Take the 2-minute tour ×
Stack Overflow is a question and answer site for professional and enthusiast programmers. It's 100% free, no registration required.

This is the file I'm using $.load() to load into DOM:

<script type="text/javascript">
    $('.close').click(function() { alert(1) });
</script>
<div class="close">
    click me
</div>

Say,it seems to me that the <script> part will automatically be delayed when it's loaded ,is that a feature of $.load()?

If so,how is that implemented?

Feels amazing!

share|improve this question
    
How do you mean delayed? Do you mean to say that the alert doesn't happen when $.load() is called, but instead happens only after this action and the DIV has been clicked? –  David Andres Sep 10 '09 at 4:45
    
The script won't work as expected if you access the file directly with a browser(when clicking to it,no alert).But if you loaded it to another page with $.load(),it will work(alert when you click). –  omg Sep 10 '09 at 4:49
    
This is probably because loading it directly doesn't give the DOM any time to be ready before trying to bind that event. But using load, it gives the DOM time to load and be ready before binding. –  TehOne Sep 10 '09 at 4:52
    
Is this the only HTML in the page that is loaded into DOM? –  rahul Sep 10 '09 at 4:56
    
Has anyone ever successfully dive into source of jQuery to see what happened exactly? –  omg Sep 10 '09 at 5:24

2 Answers 2

up vote 9 down vote accepted

I've read through the jQuery source, and here's what I've found:

(line numbers reference the uncompressed jQuery 1.3.2)

  1. jQuery.load ultimately gets the response and calls the jQuery html method with the result to insert it. (around line 3267)
  2. jQuery.html then calls the jQuery append method. (line 488)
  3. jQuery.append then calls the domManip method with a callback function that inserts the DOM nodes. (line 253)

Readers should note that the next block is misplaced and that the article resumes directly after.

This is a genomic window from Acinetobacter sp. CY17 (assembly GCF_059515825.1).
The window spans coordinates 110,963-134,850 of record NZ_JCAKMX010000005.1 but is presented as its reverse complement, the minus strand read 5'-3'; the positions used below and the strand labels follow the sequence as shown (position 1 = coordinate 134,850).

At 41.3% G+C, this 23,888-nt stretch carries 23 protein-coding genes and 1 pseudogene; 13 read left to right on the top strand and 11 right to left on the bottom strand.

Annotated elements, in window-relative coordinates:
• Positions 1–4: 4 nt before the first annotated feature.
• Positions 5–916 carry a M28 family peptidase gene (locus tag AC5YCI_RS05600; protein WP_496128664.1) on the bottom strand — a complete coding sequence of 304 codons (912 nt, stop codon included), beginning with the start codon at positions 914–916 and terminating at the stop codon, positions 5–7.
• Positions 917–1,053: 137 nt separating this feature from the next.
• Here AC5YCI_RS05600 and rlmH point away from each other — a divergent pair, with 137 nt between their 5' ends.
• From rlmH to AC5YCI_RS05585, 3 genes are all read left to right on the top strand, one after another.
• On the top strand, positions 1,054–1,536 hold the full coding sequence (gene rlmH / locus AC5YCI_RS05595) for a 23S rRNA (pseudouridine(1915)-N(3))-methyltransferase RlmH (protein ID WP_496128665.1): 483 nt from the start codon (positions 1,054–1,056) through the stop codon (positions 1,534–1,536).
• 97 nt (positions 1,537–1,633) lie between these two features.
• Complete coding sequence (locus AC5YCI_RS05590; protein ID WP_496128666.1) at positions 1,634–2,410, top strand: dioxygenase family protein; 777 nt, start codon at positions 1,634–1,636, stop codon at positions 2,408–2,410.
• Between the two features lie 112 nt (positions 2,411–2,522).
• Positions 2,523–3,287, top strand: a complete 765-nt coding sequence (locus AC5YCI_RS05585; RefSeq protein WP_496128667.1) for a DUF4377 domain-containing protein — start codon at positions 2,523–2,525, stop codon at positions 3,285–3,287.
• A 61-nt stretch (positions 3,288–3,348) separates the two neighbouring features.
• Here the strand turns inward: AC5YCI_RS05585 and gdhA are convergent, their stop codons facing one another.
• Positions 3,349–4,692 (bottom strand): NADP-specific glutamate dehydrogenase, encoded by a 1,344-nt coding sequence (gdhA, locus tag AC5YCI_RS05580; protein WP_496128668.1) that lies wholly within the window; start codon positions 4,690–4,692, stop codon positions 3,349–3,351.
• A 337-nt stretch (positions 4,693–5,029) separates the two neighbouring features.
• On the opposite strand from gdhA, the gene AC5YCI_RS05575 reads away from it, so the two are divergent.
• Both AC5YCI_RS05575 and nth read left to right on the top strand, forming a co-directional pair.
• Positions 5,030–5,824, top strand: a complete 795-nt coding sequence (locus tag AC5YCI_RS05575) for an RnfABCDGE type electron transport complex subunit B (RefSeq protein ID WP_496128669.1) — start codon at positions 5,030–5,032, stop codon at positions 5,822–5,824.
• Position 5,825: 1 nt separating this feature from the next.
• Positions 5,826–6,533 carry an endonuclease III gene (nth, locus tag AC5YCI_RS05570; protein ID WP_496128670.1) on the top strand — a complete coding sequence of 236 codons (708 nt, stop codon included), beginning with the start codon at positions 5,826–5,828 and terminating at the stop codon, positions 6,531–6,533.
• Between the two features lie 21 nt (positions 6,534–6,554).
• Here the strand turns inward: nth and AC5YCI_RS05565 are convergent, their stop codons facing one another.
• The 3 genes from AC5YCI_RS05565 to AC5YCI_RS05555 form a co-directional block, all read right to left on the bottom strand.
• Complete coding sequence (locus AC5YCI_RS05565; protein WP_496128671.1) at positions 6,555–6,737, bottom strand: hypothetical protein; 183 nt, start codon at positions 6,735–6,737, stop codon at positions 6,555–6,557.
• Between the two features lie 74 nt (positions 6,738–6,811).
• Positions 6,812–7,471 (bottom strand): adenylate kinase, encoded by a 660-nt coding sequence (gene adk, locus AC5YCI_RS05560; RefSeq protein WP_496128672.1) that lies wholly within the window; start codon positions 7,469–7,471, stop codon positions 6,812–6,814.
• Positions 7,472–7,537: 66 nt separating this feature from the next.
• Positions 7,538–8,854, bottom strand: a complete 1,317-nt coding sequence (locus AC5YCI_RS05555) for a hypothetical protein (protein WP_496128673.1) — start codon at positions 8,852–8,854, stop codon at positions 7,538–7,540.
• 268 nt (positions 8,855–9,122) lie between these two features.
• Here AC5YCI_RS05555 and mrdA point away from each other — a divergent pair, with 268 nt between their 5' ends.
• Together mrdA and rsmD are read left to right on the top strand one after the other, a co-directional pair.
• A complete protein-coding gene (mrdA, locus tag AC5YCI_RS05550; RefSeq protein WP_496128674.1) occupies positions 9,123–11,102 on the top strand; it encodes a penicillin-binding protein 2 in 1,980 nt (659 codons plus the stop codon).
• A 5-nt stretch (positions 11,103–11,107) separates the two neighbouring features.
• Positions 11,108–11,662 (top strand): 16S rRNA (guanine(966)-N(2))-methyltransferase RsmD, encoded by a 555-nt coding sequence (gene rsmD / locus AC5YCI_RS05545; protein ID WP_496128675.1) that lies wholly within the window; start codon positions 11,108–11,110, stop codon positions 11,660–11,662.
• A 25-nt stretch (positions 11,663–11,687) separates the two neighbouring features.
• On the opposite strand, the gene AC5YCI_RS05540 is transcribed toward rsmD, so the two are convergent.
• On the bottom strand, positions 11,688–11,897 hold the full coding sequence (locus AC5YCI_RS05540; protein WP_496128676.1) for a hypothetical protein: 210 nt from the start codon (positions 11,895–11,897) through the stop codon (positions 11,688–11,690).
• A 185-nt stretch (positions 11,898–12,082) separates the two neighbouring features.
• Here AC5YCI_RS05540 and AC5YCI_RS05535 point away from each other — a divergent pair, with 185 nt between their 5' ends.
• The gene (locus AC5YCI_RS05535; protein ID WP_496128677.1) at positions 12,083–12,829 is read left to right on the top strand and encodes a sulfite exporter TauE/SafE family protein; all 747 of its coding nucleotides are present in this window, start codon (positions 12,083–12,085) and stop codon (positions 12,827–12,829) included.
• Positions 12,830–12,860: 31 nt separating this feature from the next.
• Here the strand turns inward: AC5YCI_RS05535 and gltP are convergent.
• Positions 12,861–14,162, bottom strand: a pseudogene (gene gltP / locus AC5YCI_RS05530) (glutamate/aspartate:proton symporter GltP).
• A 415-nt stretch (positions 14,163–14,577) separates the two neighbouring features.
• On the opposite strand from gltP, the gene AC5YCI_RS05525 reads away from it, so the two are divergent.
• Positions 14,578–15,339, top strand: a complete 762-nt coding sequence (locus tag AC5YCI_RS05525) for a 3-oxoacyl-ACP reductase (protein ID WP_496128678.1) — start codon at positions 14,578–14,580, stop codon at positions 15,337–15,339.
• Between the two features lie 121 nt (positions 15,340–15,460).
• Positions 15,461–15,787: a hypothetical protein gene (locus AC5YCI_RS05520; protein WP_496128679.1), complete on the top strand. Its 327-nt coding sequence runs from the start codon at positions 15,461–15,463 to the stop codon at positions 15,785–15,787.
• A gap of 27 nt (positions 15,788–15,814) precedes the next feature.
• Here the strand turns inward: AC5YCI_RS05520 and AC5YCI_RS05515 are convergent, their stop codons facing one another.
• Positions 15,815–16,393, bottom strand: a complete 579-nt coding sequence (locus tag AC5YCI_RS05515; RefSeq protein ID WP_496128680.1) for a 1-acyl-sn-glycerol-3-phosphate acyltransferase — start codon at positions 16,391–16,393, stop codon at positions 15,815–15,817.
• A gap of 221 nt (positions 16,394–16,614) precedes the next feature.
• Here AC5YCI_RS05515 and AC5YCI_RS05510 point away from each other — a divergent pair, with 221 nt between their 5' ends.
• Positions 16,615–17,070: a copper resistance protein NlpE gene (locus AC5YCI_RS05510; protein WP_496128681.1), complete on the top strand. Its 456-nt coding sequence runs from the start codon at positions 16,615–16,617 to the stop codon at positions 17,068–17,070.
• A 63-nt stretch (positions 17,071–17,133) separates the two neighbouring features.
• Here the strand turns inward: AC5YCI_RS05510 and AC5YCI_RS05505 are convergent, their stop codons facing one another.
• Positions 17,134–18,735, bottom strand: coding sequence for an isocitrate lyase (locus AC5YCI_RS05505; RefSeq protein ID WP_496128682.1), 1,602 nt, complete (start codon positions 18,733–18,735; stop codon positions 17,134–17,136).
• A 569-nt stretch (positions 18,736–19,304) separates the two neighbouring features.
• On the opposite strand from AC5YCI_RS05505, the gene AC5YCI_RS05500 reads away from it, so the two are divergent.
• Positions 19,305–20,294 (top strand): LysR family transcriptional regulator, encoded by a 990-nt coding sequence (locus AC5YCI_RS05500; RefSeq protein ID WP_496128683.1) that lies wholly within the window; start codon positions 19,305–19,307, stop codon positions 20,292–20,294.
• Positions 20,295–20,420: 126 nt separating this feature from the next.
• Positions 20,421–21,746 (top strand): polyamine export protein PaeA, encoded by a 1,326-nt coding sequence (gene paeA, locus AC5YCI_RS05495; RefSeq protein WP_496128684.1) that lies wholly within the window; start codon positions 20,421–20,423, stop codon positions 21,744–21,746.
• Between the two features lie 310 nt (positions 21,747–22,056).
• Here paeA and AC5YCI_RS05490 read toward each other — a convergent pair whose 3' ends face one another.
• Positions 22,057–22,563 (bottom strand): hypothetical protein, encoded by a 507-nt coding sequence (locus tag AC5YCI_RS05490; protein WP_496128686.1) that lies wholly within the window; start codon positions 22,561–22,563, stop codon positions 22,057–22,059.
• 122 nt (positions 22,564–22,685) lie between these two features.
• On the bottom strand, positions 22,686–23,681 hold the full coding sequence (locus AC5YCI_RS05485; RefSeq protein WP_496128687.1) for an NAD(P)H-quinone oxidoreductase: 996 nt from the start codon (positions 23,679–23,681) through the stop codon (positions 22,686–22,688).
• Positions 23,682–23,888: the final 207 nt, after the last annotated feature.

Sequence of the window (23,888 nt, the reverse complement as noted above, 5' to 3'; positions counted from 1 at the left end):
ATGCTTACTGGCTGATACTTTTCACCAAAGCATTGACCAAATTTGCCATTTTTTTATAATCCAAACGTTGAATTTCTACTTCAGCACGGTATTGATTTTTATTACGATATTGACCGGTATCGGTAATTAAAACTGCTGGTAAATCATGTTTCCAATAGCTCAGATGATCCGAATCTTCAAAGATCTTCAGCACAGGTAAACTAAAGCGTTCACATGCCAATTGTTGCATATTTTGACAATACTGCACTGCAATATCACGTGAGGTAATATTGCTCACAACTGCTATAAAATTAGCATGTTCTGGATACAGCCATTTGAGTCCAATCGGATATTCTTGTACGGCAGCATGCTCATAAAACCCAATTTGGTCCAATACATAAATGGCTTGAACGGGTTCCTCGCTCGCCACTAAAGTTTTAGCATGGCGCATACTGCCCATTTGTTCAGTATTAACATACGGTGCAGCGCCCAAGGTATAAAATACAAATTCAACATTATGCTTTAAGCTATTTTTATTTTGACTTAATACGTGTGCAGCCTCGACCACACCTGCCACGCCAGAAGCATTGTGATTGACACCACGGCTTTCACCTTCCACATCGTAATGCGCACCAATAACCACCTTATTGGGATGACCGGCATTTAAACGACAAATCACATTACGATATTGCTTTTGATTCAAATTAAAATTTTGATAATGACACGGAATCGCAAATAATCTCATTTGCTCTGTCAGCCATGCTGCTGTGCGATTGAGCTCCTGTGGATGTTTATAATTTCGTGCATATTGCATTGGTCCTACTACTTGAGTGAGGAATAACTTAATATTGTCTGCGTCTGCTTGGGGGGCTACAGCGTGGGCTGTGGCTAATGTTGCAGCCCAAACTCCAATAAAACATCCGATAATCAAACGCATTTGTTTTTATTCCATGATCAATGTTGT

4. domManip (at line 514) is a little tricky, but ultimately it does in fact pass the DOM nodes to the callback to be inserted, then calls evalScript for each script after inserting the DOM nodes, regardless of their order in the html that was loaded. (line 526).

Hence, jQuery does in fact execute the scripts in a delayed fashion!

use the source, Luke.

share|improve this answer

"The script won't work as expected if you access the file directly with a browser(when clicking to it,no alert).But if you loaded it to another page with $.load(),it will work(alert when you click). – Shore"

When you load the file in browser as itself, the reason why there's no alert when you click it is because when the browser reads the line "$('.close')...", there's no DOM object of class "close" yet, because the comes after the script tag.

You can resolve this by:

$(document).ready(function(){$('.close').click(function() { alert(1) });});

As for the delay part, it is because that when you use $.load(), the function loads the file first, then put the source into the DOM object. After putting source into the DOM object, it will then parse the <script> tags in your file. That's why your click event is binded successfully to your DOM objects with class close

share|improve this answer
    
After putting source into the DOM object, it will then parse the <script> tags in your file. Did you say it according to jQuery source code? –  omg Sep 10 '09 at 5:22
    
that's what the logic should be. getting file source via ajax, put into dom, then parse for script. –  mauris Sep 10 '09 at 6:00

Your Answer

 
discard

By posting your answer, you agree to the privacy policy and terms of service.

Not the answer you're looking for? Browse other questions tagged or ask your own question.